Tuesday, 12 April 2011

Scottish Libdems 2011: learning the differences between active and passive smoking

You can read the Scottish Liberal Democrats' manifesto here. For a party that is likely to win only a sprinkling of seats, there's certainly a lot of reading material. There's very little on tobacco and smoking, except a promise to make 'progress' on smoking cessation measures. There's quite a bit on alcohol and (without mentioning the words 'minimum pricing') a commitment to approaching this issue on a UK-wide basis.

The Scottish Liberal Democrats' chief manifesto pledge is to create 100,000 jobs by selling off Scottish Water. A policy taken from the Scottish Tories (Severin Carroll of The Guardian) may not be a vote winner in Scotland.

How well do Scottish Liberal Democrats understand the smoking issue? Party leader Tavish Scott distinguished himself even in the early stages of the parliamentary discussion that culminated in the Smoking, Health and Social Care Act 2005. In April 2005 Tavish sounded off as follows:
We are tackling two of the biggest health-related factors in our society – smoking and alcohol. They are time bombs that have long-term impacts that we must address now. Smoking is the single largest cause of preventable premature death in Scotland. Some 13,000 families a year in Scotland lose a loved one through smoking-related death and 1,000 of those are associated with passive smoking. Some 35,000 Scots are treated every year for smoking-related diseases. Each and every year we see among lifelong non-smokers 865 deaths from lung cancer, heart disease, stroke and respiratory conditions that are related to passive smoking. Statistics show that non-smokers who work in a pub where smoking is allowed are at least 20 times more likely to develop lung cancer than other non-smokers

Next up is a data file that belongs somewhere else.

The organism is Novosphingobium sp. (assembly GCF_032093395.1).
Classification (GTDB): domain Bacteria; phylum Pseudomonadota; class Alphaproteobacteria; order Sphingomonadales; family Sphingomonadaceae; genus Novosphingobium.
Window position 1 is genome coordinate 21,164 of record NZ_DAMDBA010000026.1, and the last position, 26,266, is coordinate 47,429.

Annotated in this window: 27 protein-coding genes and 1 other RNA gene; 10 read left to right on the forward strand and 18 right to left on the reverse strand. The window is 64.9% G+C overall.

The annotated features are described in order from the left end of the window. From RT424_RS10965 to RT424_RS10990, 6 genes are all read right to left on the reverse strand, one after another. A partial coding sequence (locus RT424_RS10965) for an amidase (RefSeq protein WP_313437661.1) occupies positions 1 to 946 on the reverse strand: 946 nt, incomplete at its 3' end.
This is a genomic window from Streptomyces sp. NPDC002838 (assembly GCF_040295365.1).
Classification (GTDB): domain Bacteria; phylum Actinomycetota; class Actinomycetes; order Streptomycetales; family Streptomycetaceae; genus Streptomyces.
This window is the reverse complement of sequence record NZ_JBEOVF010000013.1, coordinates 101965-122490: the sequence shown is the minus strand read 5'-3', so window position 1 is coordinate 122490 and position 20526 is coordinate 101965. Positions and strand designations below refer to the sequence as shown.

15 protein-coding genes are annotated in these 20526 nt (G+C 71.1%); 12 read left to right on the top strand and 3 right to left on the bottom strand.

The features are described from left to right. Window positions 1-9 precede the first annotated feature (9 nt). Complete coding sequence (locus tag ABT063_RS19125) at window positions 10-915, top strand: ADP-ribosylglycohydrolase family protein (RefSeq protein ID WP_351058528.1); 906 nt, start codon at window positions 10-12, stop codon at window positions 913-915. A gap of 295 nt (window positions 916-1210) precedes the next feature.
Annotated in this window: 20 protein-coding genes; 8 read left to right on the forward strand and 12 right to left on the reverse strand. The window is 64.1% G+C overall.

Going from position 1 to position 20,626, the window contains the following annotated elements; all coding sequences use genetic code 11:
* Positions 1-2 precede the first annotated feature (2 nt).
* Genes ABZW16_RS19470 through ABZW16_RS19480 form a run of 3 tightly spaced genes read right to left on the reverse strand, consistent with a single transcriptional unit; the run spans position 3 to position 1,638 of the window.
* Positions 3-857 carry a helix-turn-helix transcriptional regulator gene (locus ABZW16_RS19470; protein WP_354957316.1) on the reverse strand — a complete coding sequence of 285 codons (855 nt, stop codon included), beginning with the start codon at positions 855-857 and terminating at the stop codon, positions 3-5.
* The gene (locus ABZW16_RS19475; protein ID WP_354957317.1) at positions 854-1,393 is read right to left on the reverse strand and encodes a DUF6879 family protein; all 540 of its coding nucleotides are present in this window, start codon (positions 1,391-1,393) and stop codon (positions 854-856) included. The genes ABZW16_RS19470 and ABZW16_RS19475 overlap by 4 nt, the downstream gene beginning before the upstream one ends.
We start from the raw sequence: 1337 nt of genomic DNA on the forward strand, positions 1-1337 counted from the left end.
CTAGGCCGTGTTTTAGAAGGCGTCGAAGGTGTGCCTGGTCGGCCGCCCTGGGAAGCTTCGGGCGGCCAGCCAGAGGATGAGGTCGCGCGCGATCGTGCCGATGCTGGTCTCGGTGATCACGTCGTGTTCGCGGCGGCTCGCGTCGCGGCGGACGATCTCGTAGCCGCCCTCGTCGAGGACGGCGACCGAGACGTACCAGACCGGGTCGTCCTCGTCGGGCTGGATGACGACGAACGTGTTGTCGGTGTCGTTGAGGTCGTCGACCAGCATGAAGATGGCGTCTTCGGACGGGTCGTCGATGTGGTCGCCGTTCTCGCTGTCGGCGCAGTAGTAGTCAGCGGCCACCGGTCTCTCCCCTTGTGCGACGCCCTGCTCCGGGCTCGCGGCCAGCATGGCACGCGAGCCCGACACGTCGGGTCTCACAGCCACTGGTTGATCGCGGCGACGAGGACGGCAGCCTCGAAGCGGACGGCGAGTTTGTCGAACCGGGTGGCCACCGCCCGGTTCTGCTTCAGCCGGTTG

We cannot accept such statistics in modern Scotland; we have to act now and for the long term, which is why this devolved Government has committed itself to introducing a comprehensive ban on smoking in enclosed public spaces in order to reduce smoking, save lives and help to transform Scotland's national health. [emphasis added] 
Do we know how many members were sitting in the Chamber that day ... however many it was, no voice pointed out to Tavish Scott that his statistics were bull. No one has ever presented the idea that exposure to secondary smoke elevated the risk of lung cancer to bar staff by a factor of twenty. The risk elevations given for passive smoke exposure in regard to lung cancer are typically up to 25 per cent, i.e. a factor of 1.25.

Risk elevations for active smoking in regard to lung cancer might approach 20, but this is very different from secondary smoking. Also the dizzy heights of 1.25 as a risk factor from passive smoking relates to a lifetime's exposure, not a summer job in a smoky bar (Tavish Scott does not specify any length of tenure for his hypothetical bar workers), and many epidemiologists would not consider risks of this order to be significant.

Tavish Scott shows lamentable ignorance, but also the failure of anyone else in the Chamber to put the real situation on public record demonstrates how much the Scottish Parliament has allowed the truth to become a casualty of the war on tobacco.

1 comment:

Anonymous said...

I have been a bar worker since 1972 and after I did a half marathon recently I felt a little out of breath.
I shall have to get checked out for lung cancer immediately.